Feeds

NASA marks 50th anniversary of monkey spaceflight

"My god, it's full of bananas"

Beginner's guide to SSL certificates

Fifty years ago today, two monkeys became the first mammals to successfully return to Earth after spaceflight, paving the way for manned missions.

On May 28, 1959, Able, an American born rhesus monkey and Miss Baker, a Peruvian squirrel monkey were strapped into the nose cone of a liquid-fueled Jupiter missile by NASA scientists and launched from Cape Canaveral, Florida, to an altitude of about 360 miles.

Able being readied for a preflight test, courtesy of NASA

Both simians were recovered unharmed, although Able died four days later from a reaction to anesthesia administered during surgery removing an electrode under her skin that had become infected. Her body was stuffed and strapped once again into the capsule for exhibit at the Smithsonian Institute in Washington where it remains today.

Baker in a "bio-pack couch" for the Jupiter mission, courtesy of NASA

Miss Baker lived long after, retiring to the Redstone Arsenal in Huntsville, Alabama, and later the US Space and Rocket Center. The space-faring simian appeared on the cover of Life magazine and reportedly received about 100 letters a day from school children. She died in 1984 at the age of 27 from kidney failure. More than 300 people attended the funeral service, were Miss Baker was buried under a granite pillar marking her contribution to space flight.

Both monkeys withstood 38 times the normal pull of gravity and experienced weightlessness for about nine minutes on their historic mission. The capsule traveled an estimated 1,700 miles way from the launch site on its 16 minute journey, and was recovered off the Caribbean island of Antigua by a US Navy vessel.

The capsule ready to be installed, courtesy NASA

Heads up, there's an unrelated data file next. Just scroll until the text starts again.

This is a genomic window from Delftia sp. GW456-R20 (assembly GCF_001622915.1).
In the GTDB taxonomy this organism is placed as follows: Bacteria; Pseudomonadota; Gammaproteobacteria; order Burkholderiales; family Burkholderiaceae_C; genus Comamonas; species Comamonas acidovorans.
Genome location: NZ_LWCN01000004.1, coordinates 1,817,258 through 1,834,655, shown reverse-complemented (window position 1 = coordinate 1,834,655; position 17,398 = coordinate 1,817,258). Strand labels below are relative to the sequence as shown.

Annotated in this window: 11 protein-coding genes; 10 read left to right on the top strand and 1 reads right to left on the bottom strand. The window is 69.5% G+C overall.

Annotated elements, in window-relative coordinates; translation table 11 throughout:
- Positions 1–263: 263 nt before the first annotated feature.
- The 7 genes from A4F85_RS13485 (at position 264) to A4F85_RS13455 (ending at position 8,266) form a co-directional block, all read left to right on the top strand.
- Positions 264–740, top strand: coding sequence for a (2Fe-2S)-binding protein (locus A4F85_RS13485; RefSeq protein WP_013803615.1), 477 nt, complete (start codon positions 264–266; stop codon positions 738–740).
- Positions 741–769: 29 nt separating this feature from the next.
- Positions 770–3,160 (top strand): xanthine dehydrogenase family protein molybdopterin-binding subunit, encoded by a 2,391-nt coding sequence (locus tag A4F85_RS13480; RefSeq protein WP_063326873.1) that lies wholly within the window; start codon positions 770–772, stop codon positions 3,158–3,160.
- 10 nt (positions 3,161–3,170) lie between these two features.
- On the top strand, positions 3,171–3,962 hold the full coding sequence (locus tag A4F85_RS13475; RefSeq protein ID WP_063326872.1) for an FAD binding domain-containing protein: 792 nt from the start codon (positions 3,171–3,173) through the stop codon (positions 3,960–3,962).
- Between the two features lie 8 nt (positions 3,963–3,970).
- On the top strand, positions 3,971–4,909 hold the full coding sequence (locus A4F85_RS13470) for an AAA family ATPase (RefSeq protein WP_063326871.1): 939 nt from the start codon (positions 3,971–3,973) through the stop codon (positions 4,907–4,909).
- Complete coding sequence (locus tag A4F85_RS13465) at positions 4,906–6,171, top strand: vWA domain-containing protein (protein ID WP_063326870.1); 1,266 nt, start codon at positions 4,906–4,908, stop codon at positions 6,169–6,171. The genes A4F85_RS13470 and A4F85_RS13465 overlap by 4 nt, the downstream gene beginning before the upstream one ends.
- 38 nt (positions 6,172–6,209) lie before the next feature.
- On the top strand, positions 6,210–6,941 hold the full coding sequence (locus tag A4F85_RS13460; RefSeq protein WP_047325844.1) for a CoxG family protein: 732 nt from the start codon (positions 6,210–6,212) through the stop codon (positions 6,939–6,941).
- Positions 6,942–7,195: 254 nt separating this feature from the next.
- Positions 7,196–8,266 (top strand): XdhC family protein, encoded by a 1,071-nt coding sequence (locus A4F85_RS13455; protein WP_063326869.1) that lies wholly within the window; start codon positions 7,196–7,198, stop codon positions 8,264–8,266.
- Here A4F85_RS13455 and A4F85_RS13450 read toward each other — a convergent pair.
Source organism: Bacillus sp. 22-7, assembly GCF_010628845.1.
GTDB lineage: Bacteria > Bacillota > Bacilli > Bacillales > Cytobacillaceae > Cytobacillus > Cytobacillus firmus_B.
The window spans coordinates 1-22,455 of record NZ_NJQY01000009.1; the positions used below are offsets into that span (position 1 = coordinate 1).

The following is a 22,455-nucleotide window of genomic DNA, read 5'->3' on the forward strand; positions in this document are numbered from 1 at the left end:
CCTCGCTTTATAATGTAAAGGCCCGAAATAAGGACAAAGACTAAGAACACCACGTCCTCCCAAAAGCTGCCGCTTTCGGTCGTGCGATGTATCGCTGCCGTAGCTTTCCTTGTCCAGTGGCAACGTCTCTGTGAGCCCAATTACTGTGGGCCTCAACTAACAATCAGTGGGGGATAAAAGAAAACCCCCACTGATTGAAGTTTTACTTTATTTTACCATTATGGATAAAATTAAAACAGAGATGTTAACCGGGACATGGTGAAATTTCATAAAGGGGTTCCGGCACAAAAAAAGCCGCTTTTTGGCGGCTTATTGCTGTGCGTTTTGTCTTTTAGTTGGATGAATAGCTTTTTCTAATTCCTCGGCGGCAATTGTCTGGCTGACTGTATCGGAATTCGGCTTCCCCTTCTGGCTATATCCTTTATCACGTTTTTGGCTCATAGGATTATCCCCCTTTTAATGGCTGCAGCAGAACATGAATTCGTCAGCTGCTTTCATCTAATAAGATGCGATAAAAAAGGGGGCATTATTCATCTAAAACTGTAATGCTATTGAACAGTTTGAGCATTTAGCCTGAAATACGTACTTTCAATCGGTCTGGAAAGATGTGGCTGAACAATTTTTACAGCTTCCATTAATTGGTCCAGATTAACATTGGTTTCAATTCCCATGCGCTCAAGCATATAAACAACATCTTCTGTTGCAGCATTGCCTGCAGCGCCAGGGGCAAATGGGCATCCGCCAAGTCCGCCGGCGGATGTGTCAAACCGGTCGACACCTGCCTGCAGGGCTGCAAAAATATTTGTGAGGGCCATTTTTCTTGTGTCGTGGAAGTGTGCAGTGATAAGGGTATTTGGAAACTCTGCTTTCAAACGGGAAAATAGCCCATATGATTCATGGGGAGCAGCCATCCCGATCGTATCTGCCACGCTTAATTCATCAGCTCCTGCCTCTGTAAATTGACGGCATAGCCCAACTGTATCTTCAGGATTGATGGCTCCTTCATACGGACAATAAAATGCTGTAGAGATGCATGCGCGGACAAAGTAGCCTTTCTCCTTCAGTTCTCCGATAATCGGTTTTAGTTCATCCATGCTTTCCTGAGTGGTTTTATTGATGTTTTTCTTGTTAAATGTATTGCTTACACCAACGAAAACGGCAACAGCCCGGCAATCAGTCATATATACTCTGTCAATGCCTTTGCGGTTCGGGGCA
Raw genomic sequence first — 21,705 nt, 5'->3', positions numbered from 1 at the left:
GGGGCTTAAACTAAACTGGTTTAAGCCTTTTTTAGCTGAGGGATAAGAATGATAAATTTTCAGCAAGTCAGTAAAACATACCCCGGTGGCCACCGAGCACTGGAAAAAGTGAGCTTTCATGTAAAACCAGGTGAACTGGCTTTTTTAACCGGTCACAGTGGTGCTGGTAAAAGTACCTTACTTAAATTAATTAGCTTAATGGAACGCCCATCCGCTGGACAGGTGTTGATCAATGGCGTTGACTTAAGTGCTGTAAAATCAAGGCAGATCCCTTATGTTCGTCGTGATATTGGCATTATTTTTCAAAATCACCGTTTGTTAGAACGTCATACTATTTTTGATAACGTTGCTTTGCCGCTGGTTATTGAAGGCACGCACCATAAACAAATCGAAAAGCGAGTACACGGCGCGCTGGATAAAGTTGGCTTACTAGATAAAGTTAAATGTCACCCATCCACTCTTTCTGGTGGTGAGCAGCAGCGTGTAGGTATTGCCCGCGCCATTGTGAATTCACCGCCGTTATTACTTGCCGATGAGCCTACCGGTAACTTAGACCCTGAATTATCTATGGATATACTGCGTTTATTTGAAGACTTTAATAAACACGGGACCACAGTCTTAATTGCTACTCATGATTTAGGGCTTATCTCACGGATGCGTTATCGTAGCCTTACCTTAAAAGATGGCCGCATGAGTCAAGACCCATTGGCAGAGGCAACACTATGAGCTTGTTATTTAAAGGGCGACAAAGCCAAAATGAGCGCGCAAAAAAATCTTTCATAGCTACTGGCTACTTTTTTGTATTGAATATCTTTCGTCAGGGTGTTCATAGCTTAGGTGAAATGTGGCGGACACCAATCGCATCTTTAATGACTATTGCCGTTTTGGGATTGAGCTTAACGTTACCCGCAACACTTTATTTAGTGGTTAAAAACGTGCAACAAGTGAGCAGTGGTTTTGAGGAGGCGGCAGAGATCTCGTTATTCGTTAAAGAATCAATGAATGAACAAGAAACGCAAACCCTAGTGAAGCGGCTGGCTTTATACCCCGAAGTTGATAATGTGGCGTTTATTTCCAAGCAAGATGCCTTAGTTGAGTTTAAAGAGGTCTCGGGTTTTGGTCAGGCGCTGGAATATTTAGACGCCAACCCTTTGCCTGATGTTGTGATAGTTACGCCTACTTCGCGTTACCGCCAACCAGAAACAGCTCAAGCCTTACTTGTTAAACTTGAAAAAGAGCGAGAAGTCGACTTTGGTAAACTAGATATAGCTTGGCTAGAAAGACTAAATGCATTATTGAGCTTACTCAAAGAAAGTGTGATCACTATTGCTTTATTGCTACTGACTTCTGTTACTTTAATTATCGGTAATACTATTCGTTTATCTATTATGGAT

Able and Baker were certainly the first adorable animals to survive spaceflight, but the claim to being the first living creature to make a round trip journey belong to fruit flies, sent packing along with a sample of corn seeds in 1947 to test the effects of radiation at high altitude.

Subsequent experiments by Soviet and the US that rocketed dogs, monkeys and mice into space were unsuccessful in recovering the animals alive due to a mix of mechanical failures, gravitation stress, or because a re-entry strategy simply wasn't considered.

NASA claims without animal testing in the early days of human space flight, both the Soviet and American space programs could have suffered tremendous losses of human life. So raise a banana daiquiri today in toast of the monkeys that made it home. ®

Choosing a cloud hosting partner with confidence

More from The Register

next story
Bond villains lament as Wicked Lasers withdraw death ray
Want to arm that shark? Better get in there quick
Renewable energy 'simply WON'T WORK': Top Google engineers
Windmills, solar, tidal - all a 'false hope', say Stanford PhDs
SEX BEAST SEALS may be egging each other on to ATTACK PENGUINS
Boffin: 'I think the behaviour is increasing in frequency'
Reuse the Force, Luke: SpaceX's Elon Musk reveals X-WING designs
And a floating carrier for recyclable rockets
The next big thing in medical science: POO TRANSPLANTS
Your brother's gonna die, kid, unless we can give him your, well ...
Antarctic ice THICKER than first feared – penguin-bot boffins
Robo-sub scans freezing waters, rocks warming models
NASA launches new climate model at SC14
75 days of supercomputing later ...
Britain's HUMAN DNA-strewing Moon mission rakes in £200k
3 days, and Kickstarter moves lander 37% nearer takeoff
Your PHONE is slowly KILLING YOU
Doctors find new Digitillnesses - 'text neck' and 'telepressure'
prev story

Whitepapers

Why and how to choose the right cloud vendor
The benefits of cloud-based storage in your processes. Eliminate onsite, disk-based backup and archiving in favor of cloud-based data protection.
A strategic approach to identity relationship management
ForgeRock commissioned Forrester to evaluate companies’ IAM practices and requirements when it comes to customer-facing scenarios versus employee-facing ones.
Go beyond APM with real-time IT operations analytics
How IT operations teams can harness the wealth of wire data already flowing through their environment for real-time operational intelligence.
How to determine if cloud backup is right for your servers
Two key factors, technical feasibility and TCO economics, that backup and IT operations managers should consider when assessing cloud backup.
High Performance for All
While HPC is not new, it has traditionally been seen as a specialist area – is it now geared up to meet more mainstream requirements?